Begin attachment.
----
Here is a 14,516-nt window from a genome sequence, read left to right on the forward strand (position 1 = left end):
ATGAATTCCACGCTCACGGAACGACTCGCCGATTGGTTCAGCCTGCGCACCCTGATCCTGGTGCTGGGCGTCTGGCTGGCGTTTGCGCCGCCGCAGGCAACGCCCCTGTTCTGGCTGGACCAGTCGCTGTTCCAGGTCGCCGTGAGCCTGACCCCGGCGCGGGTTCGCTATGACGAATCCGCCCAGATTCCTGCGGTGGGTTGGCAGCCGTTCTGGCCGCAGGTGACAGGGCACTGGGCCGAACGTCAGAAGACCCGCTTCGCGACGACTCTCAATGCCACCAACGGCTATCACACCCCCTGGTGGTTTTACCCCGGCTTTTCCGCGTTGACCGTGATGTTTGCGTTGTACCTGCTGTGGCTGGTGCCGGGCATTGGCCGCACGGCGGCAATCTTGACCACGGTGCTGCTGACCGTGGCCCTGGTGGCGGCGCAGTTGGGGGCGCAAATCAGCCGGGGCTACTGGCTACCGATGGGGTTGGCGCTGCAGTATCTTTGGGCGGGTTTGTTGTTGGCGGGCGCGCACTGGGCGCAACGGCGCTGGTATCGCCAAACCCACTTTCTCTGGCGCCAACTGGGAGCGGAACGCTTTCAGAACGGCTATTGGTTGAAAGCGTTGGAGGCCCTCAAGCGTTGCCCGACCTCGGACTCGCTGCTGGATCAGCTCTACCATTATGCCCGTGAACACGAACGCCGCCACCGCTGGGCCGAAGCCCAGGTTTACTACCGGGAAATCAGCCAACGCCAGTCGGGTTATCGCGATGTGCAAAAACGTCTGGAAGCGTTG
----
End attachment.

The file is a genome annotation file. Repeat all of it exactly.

Here is a 14,516-nt window from a genome sequence, read left to right on the forward strand (position 1 = left end):
ATGAATTCCACGCTCACGGAACGACTCGCCGATTGGTTCAGCCTGCGCACCCTGATCCTGGTGCTGGGCGTCTGGCTGGCGTTTGCGCCGCCGCAGGCAACGCCCCTGTTCTGGCTGGACCAGTCGCTGTTCCAGGTCGCCGTGAGCCTGACCCCGGCGCGGGTTCGCTATGACGAATCCGCCCAGATTCCTGCGGTGGGTTGGCAGCCGTTCTGGCCGCAGGTGACAGGGCACTGGGCCGAACGTCAGAAGACCCGCTTCGCGACGACTCTCAATGCCACCAACGGCTATCACACCCCCTGGTGGTTTTACCCCGGCTTTTCCGCGTTGACCGTGATGTTTGCGTTGTACCTGCTGTGGCTGGTGCCGGGCATTGGCCGCACGGCGGCAATCTTGACCACGGTGCTGCTGACCGTGGCCCTGGTGGCGGCGCAGTTGGGGGCGCAAATCAGCCGGGGCTACTGGCTACCGATGGGGTTGGCGCTGCAGTATCTTTGGGCGGGTTTGTTGTTGGCGGGCGCGCACTGGGCGCAACGGCGCTGGTATCGCCAAACCCACTTTCTCTGGCGCCAACTGGGAGCGGAACGCTTTCAGAACGGCTATTGGTTGAAAGCGTTGGAGGCCCTCAAGCGTTGCCCGACCTCGGACTCGCTGCTGGATCAGCTCTACCATTATGCCCGTGAACACGAACGCCGCCACCGCTGGGCCGAAGCCCAGGTTTACTACCGGGAAATCAGCCAACGCCAGTCGGGTTATCGCGATGTGCAAAAACGTCTGGAAGCGTTG